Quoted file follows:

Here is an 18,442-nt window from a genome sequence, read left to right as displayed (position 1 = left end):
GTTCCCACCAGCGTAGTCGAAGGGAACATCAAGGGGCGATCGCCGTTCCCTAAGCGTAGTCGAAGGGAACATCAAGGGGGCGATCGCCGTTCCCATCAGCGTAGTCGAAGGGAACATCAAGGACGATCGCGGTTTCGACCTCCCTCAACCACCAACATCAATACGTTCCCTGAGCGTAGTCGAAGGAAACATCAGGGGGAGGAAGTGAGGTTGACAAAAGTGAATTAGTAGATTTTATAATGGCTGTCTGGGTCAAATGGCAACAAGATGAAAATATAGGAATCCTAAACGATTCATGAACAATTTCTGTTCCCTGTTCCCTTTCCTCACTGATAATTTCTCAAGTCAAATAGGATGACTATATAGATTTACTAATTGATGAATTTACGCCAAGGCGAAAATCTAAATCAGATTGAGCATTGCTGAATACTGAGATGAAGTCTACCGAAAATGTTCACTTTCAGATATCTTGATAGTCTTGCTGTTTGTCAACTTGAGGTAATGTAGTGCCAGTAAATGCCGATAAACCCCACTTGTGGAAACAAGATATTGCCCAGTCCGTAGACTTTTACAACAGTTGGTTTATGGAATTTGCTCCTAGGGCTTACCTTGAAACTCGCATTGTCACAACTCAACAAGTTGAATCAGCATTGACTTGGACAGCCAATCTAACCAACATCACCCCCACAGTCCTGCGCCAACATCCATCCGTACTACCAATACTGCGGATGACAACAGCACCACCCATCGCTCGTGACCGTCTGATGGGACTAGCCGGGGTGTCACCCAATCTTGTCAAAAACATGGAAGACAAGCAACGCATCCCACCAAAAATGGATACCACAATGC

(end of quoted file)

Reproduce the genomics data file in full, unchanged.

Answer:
Here is an 18,442-nt window from a genome sequence, read left to right as displayed (position 1 = left end):
GTTCCCACCAGCGTAGTCGAAGGGAACATCAAGGGGCGATCGCCGTTCCCTAAGCGTAGTCGAAGGGAACATCAAGGGGGCGATCGCCGTTCCCATCAGCGTAGTCGAAGGGAACATCAAGGACGATCGCGGTTTCGACCTCCCTCAACCACCAACATCAATACGTTCCCTGAGCGTAGTCGAAGGAAACATCAGGGGGAGGAAGTGAGGTTGACAAAAGTGAATTAGTAGATTTTATAATGGCTGTCTGGGTCAAATGGCAACAAGATGAAAATATAGGAATCCTAAACGATTCATGAACAATTTCTGTTCCCTGTTCCCTTTCCTCACTGATAATTTCTCAAGTCAAATAGGATGACTATATAGATTTACTAATTGATGAATTTACGCCAAGGCGAAAATCTAAATCAGATTGAGCATTGCTGAATACTGAGATGAAGTCTACCGAAAATGTTCACTTTCAGATATCTTGATAGTCTTGCTGTTTGTCAACTTGAGGTAATGTAGTGCCAGTAAATGCCGATAAACCCCACTTGTGGAAACAAGATATTGCCCAGTCCGTAGACTTTTACAACAGTTGGTTTATGGAATTTGCTCCTAGGGCTTACCTTGAAACTCGCATTGTCACAACTCAACAAGTTGAATCAGCATTGACTTGGACAGCCAATCTAACCAACATCACCCCCACAGTCCTGCGCCAACATCCATCCGTACTACCAATACTGCGGATGACAACAGCACCACCCATCGCTCGTGACCGTCTGATGGGACTAGCCGGGGTGTCACCCAATCTTGTCAAAAACATGGAAGACAAGCAACGCATCCCACCAAAAATGGATACCACAATGC